What about considering this question theologically? What if, along with our proclamations of the God of Abundance, God of Life, we seek to encounter the God of Enough in Scripture…
How much is enough? For many of us in the U.S., this might be a helpful question for those who live in a world of abundance.
What does it mean to have enough? Where does one draw the line and say, “That’s enough! I have enough! I’m done!” It would be as if one had reached a magic point along a personal scale and a light bulb went off, indicating that enough had been reached. Maybe that would be nice, but clearly that is not the case.
Honestly, I’ve held of in sharing this reflection with you because I don’t really know how to describe that point of reaching enough. Personally, I consider myself to have enough and plant myself right in the middle of abundance.
Recently, after a long conversation with a taxi driver in Mexico City, I had one of those “Come to Jesus” moments, where this image of the slippery concept of enough became as clear as the day after a heavy rain…crisp.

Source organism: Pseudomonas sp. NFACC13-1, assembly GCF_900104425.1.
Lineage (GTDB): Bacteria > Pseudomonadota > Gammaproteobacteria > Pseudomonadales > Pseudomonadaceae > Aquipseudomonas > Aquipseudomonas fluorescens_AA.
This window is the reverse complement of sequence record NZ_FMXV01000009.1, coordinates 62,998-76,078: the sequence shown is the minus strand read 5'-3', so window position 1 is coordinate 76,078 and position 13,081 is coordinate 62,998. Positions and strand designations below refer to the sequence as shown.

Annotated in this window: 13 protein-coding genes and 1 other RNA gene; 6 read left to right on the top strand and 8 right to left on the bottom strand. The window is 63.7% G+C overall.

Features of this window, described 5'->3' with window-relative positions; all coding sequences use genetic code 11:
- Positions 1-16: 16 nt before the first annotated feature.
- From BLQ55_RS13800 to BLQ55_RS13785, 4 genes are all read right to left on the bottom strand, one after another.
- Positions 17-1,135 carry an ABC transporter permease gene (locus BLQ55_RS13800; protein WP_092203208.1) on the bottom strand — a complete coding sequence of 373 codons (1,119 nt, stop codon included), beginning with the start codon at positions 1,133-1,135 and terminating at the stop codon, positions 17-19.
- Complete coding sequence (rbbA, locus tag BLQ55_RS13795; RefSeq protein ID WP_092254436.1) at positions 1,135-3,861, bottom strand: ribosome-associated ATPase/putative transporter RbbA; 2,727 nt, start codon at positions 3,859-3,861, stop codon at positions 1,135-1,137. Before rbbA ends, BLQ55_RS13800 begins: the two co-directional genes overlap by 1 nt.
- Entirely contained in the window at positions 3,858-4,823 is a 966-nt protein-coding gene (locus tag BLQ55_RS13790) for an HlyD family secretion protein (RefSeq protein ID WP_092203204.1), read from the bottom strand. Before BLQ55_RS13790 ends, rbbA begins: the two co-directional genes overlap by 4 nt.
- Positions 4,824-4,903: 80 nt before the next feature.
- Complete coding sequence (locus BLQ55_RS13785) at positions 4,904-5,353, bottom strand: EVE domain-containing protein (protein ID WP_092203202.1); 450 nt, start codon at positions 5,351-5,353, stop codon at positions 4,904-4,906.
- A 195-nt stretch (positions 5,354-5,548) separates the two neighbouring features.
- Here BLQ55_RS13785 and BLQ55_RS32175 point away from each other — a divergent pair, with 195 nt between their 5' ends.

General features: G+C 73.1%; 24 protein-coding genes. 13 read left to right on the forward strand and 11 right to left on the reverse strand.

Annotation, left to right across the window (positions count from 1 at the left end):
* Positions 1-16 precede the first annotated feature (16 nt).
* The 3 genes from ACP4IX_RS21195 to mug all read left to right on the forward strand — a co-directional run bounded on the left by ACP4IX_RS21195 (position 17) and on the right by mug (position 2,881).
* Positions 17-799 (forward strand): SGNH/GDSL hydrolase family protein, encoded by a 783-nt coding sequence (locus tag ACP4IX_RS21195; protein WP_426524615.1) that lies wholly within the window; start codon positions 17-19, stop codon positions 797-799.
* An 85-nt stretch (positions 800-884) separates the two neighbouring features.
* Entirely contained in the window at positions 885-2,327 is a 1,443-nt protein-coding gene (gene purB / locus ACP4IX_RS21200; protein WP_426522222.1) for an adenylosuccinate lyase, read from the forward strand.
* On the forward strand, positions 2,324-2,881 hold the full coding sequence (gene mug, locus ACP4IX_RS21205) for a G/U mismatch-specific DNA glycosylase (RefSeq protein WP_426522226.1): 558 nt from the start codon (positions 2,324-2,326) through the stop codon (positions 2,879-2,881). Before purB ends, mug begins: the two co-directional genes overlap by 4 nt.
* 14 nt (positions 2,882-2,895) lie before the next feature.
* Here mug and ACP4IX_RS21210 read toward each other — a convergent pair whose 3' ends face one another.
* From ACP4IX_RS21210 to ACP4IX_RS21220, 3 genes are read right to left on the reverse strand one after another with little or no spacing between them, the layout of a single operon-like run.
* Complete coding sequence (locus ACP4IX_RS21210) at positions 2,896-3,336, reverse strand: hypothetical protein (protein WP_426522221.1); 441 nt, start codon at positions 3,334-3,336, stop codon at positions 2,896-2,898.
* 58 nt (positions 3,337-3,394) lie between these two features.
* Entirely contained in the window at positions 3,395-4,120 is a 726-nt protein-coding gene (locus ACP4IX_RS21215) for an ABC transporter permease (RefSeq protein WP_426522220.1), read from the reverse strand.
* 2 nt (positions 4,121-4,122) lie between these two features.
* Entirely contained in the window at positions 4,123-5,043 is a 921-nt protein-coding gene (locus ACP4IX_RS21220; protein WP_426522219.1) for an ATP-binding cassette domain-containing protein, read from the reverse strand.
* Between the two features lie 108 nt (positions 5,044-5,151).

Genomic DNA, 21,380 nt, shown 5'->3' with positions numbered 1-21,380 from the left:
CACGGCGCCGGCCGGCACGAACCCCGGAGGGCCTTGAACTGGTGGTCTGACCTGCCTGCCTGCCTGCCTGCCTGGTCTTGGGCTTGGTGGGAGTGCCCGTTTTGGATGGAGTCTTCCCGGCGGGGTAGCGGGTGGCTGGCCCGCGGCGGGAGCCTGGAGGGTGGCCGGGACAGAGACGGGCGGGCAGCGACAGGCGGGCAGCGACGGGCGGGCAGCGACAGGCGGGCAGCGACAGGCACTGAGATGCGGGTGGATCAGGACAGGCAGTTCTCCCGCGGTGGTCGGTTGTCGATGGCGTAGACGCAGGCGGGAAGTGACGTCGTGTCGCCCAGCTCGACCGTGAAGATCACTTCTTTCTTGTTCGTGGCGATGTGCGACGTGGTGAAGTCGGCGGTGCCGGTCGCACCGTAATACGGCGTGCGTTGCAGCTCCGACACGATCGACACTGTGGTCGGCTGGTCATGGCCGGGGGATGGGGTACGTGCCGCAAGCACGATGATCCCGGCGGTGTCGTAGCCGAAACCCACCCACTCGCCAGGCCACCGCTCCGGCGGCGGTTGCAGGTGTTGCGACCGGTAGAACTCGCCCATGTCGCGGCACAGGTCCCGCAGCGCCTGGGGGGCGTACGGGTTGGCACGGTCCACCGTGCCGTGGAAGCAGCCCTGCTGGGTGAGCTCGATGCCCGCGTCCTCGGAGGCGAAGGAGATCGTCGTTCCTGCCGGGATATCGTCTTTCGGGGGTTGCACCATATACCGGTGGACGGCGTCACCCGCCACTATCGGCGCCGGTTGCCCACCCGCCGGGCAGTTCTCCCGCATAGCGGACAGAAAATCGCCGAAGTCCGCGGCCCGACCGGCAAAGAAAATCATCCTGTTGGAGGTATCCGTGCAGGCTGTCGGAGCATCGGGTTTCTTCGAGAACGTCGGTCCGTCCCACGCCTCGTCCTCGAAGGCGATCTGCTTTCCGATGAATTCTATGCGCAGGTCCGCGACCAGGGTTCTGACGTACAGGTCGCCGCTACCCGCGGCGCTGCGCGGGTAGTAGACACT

The driver asked me where I was from, and I said, “The U.S., Arizona.” He said he knew California. The conversation continued and I eventually asked why he came back. He said, “I earned enough money to put a good roof over my family’s head, and that’s all I needed.” I was stunned into silence, left with nothing else to say. I sat there speeding through Mexico City, watching as we zipped through red lights and turned right from the left-hand lane, with a smile. That is what it means to have enough.
So, as I begin to think about fatherhood and continue to work with groups here in Mexico, the question of what it means to have enough rumbles through my thoughts and heart. How will I parent a child to know what enough means? What will their world look like: will this child even face the dilemmas of affluence in 20 years? How might immersion groups come to draw their lines of enough?
It is my prayer that, as we come to know this God of Life and God of Abundance in our world today and in Scripture, we might also be able to identify enough.